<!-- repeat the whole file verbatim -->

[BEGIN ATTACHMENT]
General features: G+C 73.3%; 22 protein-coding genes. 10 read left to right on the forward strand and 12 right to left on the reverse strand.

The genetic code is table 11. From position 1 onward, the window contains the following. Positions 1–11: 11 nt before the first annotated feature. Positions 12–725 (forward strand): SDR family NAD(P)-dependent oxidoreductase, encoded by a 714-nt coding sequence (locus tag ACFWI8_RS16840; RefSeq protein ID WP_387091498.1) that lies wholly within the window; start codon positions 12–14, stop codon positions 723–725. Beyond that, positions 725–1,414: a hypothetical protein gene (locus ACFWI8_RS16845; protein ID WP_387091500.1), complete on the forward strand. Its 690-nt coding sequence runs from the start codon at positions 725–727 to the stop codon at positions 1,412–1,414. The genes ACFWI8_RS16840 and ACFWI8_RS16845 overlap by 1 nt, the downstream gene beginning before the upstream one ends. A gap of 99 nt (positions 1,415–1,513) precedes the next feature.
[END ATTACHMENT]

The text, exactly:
General features: G+C 73.3%; 22 protein-coding genes. 10 read left to right on the forward strand and 12 right to left on the reverse strand.

The genetic code is table 11. From position 1 onward, the window contains the following. Positions 1–11: 11 nt before the first annotated feature. Positions 12–725 (forward strand): SDR family NAD(P)-dependent oxidoreductase, encoded by a 714-nt coding sequence (locus tag ACFWI8_RS16840; RefSeq protein ID WP_387091498.1) that lies wholly within the window; start codon positions 12–14, stop codon positions 723–725. Beyond that, positions 725–1,414: a hypothetical protein gene (locus ACFWI8_RS16845; protein ID WP_387091500.1), complete on the forward strand. Its 690-nt coding sequence runs from the start codon at positions 725–727 to the stop codon at positions 1,412–1,414. The genes ACFWI8_RS16840 and ACFWI8_RS16845 overlap by 1 nt, the downstream gene beginning before the upstream one ends. A gap of 99 nt (positions 1,415–1,513) precedes the next feature.